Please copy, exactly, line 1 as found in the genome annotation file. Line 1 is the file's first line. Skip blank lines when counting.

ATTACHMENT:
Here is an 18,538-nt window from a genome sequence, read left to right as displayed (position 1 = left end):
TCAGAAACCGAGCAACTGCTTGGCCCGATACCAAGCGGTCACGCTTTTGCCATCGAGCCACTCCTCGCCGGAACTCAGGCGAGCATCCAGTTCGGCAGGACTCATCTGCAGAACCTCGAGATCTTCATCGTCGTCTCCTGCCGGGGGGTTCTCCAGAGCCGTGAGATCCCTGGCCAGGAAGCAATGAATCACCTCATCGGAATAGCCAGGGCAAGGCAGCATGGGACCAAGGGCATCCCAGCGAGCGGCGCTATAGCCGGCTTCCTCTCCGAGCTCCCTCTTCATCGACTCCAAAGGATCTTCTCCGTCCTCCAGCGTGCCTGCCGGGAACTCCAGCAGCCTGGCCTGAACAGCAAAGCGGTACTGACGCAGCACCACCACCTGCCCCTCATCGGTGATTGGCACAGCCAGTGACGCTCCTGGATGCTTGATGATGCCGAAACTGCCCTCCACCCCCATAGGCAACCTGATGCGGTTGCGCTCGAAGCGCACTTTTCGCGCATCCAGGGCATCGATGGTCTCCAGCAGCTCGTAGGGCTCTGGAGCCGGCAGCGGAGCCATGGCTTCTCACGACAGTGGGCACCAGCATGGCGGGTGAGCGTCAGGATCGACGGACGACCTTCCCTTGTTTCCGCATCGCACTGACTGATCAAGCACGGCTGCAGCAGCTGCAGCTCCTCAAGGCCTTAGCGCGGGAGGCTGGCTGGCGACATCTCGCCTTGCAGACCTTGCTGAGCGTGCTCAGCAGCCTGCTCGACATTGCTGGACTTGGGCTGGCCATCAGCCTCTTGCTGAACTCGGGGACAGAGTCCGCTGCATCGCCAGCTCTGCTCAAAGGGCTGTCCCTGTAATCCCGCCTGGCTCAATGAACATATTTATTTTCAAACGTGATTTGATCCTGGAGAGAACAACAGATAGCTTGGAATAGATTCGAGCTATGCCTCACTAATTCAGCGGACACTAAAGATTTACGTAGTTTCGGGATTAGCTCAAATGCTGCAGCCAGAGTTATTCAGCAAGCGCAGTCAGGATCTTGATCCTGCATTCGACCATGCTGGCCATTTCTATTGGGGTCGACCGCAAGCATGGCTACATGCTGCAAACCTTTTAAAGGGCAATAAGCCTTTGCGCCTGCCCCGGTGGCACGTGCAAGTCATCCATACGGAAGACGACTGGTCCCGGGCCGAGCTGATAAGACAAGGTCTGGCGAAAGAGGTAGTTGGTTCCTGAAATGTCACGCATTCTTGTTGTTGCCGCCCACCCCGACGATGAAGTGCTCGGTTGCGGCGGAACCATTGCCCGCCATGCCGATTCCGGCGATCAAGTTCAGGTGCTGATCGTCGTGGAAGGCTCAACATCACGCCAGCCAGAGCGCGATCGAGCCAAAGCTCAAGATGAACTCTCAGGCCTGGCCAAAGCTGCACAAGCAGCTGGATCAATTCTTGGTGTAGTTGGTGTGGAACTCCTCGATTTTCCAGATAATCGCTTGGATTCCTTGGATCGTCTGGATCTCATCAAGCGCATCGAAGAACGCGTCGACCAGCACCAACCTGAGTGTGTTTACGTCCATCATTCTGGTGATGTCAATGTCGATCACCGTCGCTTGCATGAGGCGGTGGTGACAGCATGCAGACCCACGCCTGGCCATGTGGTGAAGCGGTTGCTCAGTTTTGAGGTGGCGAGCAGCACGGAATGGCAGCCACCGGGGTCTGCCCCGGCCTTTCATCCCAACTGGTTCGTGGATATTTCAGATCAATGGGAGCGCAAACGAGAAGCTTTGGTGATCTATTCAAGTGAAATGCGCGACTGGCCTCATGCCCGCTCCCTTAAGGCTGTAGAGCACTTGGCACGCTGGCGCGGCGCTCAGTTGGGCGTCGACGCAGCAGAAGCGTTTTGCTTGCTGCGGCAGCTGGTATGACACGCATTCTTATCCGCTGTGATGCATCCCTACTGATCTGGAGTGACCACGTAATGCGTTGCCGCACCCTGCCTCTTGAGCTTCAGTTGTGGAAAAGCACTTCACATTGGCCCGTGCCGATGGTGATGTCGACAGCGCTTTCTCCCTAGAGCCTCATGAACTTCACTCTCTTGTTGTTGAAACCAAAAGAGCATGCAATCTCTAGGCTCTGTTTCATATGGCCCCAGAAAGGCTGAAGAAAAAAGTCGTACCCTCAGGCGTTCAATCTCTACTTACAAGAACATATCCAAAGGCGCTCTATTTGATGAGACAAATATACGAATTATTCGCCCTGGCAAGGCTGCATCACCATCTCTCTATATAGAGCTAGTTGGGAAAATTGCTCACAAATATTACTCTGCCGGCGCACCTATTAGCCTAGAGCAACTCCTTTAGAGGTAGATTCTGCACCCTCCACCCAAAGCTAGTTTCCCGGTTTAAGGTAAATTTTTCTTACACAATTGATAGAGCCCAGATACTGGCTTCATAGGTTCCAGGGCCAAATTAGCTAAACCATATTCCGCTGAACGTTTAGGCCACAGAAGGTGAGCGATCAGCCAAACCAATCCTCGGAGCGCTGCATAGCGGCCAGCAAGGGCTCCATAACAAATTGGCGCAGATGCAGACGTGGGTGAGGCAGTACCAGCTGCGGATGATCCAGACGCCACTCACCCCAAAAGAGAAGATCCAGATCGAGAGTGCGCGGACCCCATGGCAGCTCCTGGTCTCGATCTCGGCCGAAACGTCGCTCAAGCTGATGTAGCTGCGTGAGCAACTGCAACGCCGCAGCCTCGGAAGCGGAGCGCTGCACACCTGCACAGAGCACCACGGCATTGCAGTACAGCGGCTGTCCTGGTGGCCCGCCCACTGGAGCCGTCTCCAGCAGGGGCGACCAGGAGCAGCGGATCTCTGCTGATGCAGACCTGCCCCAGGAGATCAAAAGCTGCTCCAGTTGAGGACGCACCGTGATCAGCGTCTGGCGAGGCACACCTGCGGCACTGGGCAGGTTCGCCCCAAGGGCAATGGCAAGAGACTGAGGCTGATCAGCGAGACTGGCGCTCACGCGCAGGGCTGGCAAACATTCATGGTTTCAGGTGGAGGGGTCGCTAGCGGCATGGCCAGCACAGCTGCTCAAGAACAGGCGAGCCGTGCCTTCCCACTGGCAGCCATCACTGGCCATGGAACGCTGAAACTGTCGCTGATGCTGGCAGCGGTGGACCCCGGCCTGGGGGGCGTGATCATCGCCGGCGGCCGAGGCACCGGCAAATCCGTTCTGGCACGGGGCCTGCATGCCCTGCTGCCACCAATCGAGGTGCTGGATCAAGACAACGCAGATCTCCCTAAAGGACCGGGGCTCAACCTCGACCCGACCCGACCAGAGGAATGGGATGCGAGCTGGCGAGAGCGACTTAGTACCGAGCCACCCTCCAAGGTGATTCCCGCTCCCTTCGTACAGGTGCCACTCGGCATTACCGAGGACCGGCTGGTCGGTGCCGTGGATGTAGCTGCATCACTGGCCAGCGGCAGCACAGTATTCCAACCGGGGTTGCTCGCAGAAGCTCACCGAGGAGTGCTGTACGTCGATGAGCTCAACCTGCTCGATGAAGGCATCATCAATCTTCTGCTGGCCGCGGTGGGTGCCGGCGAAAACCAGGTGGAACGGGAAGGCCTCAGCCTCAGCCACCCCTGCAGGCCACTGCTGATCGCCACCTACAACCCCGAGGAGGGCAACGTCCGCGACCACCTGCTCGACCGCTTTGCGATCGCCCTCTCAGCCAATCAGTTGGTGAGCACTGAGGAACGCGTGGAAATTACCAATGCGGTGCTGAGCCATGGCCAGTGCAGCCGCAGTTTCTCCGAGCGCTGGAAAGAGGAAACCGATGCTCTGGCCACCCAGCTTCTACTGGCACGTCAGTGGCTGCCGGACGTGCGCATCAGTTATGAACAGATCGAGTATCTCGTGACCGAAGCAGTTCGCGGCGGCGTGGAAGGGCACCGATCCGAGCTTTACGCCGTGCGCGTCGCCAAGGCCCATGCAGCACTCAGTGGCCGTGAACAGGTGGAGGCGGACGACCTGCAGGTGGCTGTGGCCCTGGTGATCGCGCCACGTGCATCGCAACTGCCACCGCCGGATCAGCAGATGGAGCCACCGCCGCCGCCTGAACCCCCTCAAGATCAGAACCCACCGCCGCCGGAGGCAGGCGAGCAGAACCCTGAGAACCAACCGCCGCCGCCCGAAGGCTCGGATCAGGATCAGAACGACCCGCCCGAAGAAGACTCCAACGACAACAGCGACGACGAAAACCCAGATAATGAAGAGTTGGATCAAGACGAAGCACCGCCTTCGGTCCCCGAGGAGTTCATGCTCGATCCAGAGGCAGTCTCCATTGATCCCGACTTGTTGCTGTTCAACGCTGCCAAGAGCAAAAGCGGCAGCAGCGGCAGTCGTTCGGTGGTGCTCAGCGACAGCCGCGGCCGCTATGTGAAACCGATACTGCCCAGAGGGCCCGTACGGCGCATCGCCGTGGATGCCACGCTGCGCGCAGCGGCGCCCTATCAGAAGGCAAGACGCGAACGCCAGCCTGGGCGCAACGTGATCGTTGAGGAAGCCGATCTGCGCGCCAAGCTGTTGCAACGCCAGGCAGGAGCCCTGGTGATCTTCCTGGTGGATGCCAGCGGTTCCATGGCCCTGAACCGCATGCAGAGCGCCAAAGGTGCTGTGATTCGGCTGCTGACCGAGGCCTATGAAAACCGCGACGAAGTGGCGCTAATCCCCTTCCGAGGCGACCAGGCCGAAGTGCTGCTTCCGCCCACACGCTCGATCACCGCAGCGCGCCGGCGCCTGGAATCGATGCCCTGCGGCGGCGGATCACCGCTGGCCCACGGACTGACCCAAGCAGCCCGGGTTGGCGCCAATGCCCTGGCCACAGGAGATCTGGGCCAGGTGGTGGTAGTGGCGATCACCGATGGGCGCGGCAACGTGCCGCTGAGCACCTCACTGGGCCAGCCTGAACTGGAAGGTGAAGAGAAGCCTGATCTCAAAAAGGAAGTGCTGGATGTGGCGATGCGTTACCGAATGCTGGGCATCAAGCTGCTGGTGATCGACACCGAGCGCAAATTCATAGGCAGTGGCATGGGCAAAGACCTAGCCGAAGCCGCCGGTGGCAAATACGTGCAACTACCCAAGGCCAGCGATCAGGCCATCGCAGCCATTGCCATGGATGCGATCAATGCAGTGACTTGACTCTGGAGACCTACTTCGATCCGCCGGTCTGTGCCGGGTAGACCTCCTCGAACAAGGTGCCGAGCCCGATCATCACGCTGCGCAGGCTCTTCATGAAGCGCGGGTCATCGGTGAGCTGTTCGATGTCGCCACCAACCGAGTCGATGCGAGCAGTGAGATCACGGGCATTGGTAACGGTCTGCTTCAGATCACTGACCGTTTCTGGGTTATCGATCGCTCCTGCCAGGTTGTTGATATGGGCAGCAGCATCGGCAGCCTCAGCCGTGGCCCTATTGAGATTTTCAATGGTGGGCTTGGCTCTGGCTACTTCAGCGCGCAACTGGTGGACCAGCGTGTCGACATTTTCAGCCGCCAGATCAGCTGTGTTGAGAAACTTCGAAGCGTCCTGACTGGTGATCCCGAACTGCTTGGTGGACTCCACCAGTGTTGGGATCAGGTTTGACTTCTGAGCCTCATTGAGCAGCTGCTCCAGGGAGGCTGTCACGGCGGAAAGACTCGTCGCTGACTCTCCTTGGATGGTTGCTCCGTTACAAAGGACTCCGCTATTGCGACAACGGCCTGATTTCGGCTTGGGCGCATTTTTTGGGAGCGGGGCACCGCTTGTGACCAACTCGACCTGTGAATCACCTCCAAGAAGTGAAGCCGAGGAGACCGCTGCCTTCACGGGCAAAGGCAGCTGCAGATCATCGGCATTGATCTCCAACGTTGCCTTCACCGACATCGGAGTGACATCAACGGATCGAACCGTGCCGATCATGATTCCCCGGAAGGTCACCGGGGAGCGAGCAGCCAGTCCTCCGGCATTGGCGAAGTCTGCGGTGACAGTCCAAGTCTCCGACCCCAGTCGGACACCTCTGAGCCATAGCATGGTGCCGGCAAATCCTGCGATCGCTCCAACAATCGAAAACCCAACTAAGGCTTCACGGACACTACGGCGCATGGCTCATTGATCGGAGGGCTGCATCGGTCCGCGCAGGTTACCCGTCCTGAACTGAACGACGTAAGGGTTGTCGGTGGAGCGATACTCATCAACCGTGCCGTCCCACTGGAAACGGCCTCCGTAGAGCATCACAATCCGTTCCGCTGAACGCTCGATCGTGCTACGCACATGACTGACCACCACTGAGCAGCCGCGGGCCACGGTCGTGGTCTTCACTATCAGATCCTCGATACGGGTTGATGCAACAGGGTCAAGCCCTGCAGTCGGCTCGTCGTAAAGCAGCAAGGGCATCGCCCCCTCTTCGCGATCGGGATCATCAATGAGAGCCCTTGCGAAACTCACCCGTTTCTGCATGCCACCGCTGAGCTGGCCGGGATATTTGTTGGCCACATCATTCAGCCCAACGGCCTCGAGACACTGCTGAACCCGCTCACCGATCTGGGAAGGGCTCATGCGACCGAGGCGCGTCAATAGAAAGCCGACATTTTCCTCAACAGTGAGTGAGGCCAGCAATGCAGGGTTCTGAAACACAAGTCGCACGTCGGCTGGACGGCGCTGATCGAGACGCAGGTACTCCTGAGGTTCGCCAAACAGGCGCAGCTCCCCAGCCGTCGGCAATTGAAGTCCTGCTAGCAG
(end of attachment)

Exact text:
Here is an 18,538-nt window from a genome sequence, read left to right as displayed (position 1 = left end):